Most companies practice Corporate Social Responsibility of some sort, but are we doing enough to reach the goals we set out to achieve?

Defined by Cole and Kelly, CSR “is a concept whereby organisations consider the interests of society by taking responsibility for the impact of their activities on customers, suppliers, employees, shareholders, communities and the environment in every aspect of their operations and decision-making; it is about good business citizenship.” And although there is not one clear definition, all agree that corporate irresponsibility poses serious risks for organisations and their stakeholders.

There is no legislation enforcing CSR, however in today’s climate it is vital to the success of a business. We’re regularly seeing companies hitting the headlines for breaking environmental legislation or ‘greenwashing’ to get ahead in the market, demonstrating the huge risk if not taken seriously. Thus, companies are spending significant time & resources trying to manage this risk. Championed by corporates, and often the key focus of marketing campaigns (as opposed to the products themselves), CSR may seem like it’s what larger organisations are doing, but is crucial to be taken seriously even by the smallest of businesses.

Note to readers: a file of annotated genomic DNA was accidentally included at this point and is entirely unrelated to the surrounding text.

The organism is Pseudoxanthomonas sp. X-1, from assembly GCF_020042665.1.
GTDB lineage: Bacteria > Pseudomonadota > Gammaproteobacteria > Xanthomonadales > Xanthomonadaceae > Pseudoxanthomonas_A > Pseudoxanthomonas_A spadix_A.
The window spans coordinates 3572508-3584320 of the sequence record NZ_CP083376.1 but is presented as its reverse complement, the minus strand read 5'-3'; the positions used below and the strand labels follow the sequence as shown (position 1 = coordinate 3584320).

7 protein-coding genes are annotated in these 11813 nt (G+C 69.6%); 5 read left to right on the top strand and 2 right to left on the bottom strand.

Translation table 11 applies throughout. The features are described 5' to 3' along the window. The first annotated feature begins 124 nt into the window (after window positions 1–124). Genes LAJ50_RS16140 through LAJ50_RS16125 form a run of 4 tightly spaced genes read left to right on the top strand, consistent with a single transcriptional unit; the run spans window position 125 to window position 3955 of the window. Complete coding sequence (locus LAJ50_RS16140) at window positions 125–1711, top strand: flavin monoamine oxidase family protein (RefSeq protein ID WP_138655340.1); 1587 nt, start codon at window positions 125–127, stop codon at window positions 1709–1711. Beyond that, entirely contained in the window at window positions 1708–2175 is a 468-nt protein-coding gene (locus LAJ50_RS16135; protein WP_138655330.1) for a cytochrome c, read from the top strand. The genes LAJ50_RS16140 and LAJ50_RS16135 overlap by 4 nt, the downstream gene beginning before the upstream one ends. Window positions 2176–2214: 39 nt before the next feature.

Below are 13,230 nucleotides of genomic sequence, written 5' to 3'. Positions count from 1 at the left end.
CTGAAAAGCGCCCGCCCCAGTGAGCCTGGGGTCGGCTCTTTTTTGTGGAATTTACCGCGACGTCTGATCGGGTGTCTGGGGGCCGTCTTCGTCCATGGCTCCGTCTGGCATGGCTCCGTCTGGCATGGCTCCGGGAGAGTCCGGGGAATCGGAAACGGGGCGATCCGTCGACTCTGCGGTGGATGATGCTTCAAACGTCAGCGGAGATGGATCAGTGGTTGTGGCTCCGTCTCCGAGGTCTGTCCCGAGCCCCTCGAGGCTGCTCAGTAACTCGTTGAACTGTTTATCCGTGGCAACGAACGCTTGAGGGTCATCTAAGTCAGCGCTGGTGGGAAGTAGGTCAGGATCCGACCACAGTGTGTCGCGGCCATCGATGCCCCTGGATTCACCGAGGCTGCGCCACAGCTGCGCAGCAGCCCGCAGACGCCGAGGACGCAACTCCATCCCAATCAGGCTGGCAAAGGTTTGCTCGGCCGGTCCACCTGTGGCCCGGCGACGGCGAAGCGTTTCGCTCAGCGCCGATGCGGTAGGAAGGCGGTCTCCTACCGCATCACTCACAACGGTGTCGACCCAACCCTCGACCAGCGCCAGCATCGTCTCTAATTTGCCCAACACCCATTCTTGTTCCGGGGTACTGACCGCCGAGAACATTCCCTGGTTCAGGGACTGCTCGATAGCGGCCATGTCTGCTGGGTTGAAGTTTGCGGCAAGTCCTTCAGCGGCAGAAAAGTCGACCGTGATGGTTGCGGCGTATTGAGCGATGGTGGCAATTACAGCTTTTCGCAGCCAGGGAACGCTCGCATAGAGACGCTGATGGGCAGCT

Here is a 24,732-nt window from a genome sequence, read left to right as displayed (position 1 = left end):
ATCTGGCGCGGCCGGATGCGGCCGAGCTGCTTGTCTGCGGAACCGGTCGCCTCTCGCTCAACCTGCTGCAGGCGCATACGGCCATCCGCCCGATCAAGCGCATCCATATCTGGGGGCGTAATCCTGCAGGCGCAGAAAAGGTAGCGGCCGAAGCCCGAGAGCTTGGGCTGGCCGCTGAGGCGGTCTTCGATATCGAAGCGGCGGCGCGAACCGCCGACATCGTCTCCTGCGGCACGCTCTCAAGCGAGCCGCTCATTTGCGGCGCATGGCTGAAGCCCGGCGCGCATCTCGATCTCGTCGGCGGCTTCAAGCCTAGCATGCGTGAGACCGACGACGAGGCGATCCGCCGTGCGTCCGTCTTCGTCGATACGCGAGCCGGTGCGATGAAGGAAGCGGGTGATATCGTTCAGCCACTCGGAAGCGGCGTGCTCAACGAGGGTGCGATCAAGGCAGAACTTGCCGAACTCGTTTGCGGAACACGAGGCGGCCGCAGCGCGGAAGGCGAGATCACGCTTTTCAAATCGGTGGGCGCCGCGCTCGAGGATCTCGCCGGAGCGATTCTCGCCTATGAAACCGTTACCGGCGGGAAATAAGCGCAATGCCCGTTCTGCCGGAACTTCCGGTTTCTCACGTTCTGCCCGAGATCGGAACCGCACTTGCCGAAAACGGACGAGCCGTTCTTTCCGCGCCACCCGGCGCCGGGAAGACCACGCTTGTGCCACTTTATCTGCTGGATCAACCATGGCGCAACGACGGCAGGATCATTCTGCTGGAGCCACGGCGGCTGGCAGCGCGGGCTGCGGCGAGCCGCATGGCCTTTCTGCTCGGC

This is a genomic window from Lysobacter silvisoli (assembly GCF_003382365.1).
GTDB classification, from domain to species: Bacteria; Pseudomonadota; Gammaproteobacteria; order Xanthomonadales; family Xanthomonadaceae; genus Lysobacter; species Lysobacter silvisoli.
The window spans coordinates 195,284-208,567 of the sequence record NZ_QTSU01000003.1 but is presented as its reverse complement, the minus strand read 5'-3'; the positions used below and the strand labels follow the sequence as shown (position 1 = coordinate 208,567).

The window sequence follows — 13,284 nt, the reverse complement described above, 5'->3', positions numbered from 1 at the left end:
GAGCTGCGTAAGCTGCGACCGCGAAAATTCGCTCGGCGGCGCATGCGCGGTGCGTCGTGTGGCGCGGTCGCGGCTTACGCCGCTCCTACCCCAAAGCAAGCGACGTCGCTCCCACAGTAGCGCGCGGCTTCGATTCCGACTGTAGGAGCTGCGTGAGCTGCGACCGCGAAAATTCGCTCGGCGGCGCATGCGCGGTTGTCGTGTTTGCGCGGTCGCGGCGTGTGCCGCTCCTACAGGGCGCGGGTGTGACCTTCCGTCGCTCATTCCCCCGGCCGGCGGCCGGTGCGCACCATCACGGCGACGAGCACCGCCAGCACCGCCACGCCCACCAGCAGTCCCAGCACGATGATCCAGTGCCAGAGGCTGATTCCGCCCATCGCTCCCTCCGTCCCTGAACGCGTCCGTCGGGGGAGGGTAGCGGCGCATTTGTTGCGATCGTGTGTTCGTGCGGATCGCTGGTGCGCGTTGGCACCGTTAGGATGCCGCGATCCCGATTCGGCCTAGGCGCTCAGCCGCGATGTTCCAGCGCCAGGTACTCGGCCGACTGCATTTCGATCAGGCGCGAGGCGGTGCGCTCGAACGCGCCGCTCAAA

Our company mission is to “share our passion for green infrastructure and urban landscape design for people, communities and the environment” which underpins our company values, all of which are based on CSR, creating value for our employees, customers, the environment and through our designs.

It is important that company values are applied throughout a business to ensure they are embedded into all operations and the company culture itself. Time time should be taken to ensure these values have a shared sense of meaning for employees and other stakeholders. Many companies are rewarding their employees for actively ‘living’ and working in-line with the corporate values.


The Canadian Business for Social Responsibility have a fantastic explanation for greenwashing; “CSR- HR = PR. If employees are not engaged, CSR becomes an exercise in public relations, the credibility of an organisation will become damaged when it becomes evident that a company is not “walking the talk”.” In simpler terms, greenwashing is when a company says that it is socially and environmentally responsible but is not. They are not only unethical in their operations, but also lying to their customers.

For us, CSR is at the core of what we do; not only are we working with clients to help them achieve their CSR goals, but also ensuring we run our business in a sustainable and ethical way. The role of CSR should be considered both for internal operations such as Human Resources and employees, and externally such as its effect on the company brand, image and competitive positioning.